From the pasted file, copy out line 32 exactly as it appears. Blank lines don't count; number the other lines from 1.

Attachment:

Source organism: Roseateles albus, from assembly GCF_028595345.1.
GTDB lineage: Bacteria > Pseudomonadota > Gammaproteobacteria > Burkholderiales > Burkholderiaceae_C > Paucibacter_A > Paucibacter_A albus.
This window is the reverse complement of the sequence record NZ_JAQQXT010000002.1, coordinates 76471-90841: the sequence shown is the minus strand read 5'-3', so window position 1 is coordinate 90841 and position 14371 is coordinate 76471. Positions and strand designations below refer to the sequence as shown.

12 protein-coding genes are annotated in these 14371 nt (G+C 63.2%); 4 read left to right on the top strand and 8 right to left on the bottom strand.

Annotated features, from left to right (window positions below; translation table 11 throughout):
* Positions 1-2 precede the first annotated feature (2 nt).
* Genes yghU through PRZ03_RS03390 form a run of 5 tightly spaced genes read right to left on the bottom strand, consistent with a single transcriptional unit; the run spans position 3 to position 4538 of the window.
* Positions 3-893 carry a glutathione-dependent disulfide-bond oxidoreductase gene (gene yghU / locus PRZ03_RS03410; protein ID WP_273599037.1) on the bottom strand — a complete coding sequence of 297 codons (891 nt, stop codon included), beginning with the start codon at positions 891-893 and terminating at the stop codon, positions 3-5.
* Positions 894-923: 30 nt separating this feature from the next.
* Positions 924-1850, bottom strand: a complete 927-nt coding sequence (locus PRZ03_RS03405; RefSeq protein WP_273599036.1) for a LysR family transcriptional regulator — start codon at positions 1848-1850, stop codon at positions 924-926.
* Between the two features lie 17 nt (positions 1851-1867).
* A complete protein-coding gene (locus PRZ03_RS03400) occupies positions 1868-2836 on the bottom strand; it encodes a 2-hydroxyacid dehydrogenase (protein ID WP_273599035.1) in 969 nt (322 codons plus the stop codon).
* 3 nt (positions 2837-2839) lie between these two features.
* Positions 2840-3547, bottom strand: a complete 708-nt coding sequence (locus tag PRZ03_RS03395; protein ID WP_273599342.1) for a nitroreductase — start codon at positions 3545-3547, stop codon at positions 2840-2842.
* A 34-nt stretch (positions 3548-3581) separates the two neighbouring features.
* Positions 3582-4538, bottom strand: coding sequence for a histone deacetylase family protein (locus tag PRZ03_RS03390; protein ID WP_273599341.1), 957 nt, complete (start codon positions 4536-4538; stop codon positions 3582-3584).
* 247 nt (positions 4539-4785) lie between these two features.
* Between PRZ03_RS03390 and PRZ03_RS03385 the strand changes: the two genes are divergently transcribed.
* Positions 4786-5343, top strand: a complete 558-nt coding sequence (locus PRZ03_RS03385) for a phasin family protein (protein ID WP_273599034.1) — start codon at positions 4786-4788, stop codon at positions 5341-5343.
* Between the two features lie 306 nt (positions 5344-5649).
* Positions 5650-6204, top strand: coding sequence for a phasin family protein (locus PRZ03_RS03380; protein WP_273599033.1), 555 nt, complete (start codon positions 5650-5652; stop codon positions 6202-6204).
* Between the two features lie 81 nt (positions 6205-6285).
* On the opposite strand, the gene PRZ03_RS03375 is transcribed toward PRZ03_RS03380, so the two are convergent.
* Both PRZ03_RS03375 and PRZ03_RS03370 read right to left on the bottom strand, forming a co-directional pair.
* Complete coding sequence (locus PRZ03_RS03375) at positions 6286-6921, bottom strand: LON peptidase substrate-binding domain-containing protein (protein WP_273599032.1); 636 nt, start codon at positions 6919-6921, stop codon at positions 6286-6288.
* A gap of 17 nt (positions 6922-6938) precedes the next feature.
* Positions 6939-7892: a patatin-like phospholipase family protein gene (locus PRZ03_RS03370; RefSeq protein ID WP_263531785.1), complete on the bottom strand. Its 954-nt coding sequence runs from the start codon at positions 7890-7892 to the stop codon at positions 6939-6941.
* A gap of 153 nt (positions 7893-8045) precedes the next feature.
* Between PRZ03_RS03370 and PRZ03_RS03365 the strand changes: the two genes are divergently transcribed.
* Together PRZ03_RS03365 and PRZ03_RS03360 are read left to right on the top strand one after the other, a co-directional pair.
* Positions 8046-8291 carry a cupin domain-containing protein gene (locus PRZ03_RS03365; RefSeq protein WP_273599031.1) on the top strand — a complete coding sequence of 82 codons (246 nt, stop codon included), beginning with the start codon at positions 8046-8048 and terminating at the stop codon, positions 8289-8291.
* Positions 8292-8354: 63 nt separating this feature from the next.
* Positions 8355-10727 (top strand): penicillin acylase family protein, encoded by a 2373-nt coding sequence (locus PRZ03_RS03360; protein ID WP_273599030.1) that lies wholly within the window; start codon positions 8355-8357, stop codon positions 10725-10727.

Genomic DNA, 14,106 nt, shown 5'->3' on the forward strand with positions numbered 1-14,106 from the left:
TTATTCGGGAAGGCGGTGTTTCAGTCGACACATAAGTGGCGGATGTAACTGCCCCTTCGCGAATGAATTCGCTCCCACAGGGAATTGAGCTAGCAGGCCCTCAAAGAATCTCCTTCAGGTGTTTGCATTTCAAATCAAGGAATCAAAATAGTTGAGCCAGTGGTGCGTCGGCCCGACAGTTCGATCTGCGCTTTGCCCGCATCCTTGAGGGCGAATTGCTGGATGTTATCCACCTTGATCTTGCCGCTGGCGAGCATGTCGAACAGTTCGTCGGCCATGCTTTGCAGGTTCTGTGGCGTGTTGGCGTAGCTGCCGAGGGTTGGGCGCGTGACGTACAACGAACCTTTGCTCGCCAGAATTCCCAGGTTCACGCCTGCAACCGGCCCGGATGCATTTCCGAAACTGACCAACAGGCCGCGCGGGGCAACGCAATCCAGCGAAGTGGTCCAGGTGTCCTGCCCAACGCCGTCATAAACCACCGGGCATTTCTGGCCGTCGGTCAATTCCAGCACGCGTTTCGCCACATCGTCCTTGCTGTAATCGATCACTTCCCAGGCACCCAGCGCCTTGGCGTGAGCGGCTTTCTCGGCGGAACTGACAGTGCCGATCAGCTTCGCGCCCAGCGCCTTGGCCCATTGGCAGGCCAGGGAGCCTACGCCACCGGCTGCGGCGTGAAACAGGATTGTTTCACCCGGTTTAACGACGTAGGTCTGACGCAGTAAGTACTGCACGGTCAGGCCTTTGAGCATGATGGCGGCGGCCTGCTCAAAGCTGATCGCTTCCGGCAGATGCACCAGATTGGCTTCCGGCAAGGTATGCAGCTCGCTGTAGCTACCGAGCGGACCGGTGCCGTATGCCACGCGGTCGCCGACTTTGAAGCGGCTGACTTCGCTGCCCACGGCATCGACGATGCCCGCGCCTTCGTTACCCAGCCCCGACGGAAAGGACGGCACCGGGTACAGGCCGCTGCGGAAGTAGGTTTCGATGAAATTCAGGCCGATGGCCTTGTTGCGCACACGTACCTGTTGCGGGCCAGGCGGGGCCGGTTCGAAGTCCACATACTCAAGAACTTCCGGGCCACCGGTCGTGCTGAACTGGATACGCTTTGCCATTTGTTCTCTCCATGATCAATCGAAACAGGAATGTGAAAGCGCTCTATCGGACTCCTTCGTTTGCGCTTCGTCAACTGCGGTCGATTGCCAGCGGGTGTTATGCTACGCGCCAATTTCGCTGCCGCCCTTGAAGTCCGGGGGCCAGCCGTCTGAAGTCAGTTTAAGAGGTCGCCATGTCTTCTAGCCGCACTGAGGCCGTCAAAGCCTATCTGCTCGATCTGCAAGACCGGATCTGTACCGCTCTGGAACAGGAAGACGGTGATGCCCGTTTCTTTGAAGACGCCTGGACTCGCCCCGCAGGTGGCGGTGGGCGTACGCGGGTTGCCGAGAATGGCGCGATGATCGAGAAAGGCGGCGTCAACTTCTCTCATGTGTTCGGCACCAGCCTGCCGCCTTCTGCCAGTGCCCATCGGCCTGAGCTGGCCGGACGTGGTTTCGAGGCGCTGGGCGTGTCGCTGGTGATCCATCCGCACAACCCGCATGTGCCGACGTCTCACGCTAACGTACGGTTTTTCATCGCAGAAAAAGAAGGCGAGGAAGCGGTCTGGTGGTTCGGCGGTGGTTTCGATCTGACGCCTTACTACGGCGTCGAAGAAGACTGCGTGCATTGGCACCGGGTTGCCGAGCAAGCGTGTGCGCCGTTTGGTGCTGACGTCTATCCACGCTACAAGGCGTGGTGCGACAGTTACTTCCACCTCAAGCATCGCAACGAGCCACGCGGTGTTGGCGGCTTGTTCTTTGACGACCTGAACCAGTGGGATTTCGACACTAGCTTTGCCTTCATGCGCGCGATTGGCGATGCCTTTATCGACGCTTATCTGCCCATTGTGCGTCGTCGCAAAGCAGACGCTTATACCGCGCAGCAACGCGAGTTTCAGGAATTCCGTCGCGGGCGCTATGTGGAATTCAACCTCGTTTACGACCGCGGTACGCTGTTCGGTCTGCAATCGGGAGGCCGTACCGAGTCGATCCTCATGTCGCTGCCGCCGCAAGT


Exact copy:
* Positions 8292-8354: 63 nt separating this feature from the next.